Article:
Get Those Kids a Job, and Take Advantage of Tax Breaks

Article Highlights

  • Higher Standard Deduction
  • IRA Options
  • Self-Employed Parent
  • Employing Your Child
  • Tax Benefits

Children who are dependents of their parents are subject to what is commonly referred to as the kiddie tax. This generally applies to children under the age of 19, or full-time students between the ages of 18 and 24.

The kiddie tax was enacted as part of the Tax Reform Act of 1986 to close a tax loophole where parents would put their investments under their child’s name and social security number so that their investment income would be taxed at a lower rate.  The kiddie tax declared that unearned income (investment income) in excess of a minimum amount was to be taxed at the parent’s highest marginal tax rate. As a result, children are taxed at fiduciary income tax rates, which generally amount to higher taxes on unearned income.

The tax reform legislation enacted in 2017 changed the way children are taxed by no longer having the children’s unearned income taxed at the parent’s top marginal tax rate. Instead, children are taxed at fiduciary income tax rates, which generally result in higher taxes on unearned income.

Tax-Free Income – On the bright side, a child’s earned income (income from working) is taxed at single rates, and tax reform just about doubled the standard deduction for singles. The standard deduction is $12,200 for 2019. This means that your child can make $12,200 from working and pay no income tax (but will be subject to Social Security and Medicare payroll taxes). If the child is willing to contribute to a traditional IRA, for which the 2019 contribution cap is $6,000, the child can make $18,200 from working—federal income tax free.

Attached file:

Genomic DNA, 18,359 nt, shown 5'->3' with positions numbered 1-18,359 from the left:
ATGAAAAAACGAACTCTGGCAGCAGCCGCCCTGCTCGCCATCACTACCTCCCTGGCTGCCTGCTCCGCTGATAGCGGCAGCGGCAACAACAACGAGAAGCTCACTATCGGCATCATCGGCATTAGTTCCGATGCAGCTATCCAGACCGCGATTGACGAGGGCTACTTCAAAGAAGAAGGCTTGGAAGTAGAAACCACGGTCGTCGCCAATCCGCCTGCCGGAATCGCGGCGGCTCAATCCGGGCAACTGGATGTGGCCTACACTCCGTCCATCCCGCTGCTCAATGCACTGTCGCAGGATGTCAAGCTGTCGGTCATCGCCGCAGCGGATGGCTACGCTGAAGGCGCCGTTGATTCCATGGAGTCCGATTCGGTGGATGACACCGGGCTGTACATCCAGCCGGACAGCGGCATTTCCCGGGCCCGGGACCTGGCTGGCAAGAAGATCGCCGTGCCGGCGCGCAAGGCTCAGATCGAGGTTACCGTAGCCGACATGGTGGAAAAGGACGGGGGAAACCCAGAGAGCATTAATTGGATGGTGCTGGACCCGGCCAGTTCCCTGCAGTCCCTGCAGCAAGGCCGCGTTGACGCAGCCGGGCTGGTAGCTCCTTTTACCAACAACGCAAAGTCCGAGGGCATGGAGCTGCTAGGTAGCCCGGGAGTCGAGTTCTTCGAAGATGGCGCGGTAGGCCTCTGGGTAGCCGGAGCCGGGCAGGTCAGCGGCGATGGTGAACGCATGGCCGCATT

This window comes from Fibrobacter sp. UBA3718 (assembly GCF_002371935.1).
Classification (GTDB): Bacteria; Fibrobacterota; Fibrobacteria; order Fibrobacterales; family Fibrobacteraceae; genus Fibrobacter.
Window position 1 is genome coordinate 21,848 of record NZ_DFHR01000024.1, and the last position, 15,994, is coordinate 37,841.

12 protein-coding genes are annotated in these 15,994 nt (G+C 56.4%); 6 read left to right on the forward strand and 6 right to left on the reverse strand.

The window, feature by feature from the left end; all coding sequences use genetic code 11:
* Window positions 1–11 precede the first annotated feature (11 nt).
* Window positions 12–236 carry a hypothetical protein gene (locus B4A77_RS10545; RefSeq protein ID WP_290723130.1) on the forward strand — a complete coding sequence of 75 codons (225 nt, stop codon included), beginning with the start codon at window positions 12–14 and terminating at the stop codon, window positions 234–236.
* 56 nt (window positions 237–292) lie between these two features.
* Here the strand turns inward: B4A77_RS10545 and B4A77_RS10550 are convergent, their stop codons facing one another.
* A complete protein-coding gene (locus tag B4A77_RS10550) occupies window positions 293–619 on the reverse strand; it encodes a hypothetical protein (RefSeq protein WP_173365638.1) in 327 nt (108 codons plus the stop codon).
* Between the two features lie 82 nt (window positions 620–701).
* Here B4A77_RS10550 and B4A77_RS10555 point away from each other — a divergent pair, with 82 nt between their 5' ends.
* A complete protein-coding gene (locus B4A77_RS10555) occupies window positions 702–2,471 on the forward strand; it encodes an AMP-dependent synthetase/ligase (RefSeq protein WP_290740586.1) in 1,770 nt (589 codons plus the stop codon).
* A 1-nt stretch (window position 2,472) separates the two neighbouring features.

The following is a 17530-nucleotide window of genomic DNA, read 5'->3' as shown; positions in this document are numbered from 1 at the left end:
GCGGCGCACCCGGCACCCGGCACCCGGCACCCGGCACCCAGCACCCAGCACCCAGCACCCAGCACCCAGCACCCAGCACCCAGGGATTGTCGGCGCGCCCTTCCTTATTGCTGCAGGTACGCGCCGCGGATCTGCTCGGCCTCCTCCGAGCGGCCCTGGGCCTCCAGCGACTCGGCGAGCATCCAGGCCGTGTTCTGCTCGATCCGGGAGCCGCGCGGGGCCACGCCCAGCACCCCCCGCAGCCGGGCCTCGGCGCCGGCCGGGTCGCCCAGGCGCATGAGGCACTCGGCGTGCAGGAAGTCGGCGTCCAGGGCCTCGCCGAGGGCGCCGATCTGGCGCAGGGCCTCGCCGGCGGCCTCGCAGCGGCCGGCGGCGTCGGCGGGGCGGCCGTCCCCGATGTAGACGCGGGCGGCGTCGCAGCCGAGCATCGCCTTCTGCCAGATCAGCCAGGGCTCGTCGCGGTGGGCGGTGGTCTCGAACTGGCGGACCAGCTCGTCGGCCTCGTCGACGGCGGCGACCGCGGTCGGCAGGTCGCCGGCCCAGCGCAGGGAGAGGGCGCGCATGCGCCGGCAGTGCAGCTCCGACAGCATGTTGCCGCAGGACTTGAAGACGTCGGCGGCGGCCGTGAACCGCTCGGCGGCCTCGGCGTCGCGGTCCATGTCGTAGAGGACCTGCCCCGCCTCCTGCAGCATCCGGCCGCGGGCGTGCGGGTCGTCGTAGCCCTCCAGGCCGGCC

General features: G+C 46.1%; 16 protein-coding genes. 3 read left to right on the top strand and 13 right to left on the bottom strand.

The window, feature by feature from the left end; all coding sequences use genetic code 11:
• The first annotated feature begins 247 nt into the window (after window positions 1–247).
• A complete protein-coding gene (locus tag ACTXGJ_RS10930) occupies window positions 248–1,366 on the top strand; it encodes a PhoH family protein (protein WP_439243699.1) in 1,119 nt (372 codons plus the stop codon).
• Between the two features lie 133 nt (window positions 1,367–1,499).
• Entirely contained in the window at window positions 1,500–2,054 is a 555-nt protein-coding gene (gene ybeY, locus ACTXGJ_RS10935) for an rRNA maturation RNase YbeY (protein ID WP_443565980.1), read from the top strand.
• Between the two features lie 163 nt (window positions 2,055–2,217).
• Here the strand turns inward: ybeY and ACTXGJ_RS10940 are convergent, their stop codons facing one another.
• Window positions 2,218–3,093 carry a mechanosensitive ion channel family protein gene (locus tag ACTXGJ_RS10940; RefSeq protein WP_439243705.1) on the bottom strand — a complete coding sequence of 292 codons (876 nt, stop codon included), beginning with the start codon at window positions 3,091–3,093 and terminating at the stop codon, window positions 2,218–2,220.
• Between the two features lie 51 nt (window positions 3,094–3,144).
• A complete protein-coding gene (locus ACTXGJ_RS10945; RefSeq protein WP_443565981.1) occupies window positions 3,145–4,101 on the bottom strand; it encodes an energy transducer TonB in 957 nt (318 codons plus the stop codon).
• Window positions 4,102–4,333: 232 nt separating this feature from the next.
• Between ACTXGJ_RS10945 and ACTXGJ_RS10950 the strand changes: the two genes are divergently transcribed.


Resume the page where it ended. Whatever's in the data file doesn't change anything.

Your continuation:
IRA Contributions – If your child is reluctant to give up any of their hard-earned money from their summer or regular employment, the amount of an IRA contribution could be gifted to the child. If you, a grandparent, or others have the financial resources, this ‘gift’ would give your child a great start toward their retirement savings.

Roth IRAs are a better alternative. Unlike traditional IRAs, they provide tax free income at retirement. However, the contribution to a Roth is not deductible, thus income in excess of $12,200 would not be tax free. Even if the tax rate at the lower income level is only 10%, it may be worth paying a small tax to gain the tax-free retirement provided by a Roth IRA.

Employing Your Child – If you are self-employed (an unincorporated business), rather than helping support your children with your post-tax dollars, you can instead hire them to work for your business and pay them with tax-deductible dollars. Of course, the employment must be legitimate and the pay commensurate with the hours and the job worked.

Wages paid to a child under age 18 are not to be subject to FICA—Social Security and Hospital Insurance (HI, aka Medicare) taxes—since employment for FICA tax purposes doesn’t include services performed by a child under the age of 18 when employed by a parent. Thus, the child will not be required to pay the employee’s share of the FICA taxes, and the business won’t have to pay its half either. In addition, by paying the child and reducing the business’s net income, the parent’s self-employment tax that is payable on net self-employment income may also be reduced.

Example: Let’s say you are in the 24% tax bracket and own an unincorporated business. You hire your child (who has no investment income) and pay the child $15,000 for the year. You reduce your income by $15,000, which saves you $3,600 in income taxes (24% of $15,000), and your child has a taxable income of $2,800 ($15,000 less the $12,200 standard deduction) on which the tax is $280 (10% of $2,800). A $2,800 contribution to your child’s traditional IRA would bring the child’s taxable income down to zero, and the child would owe no federal income tax.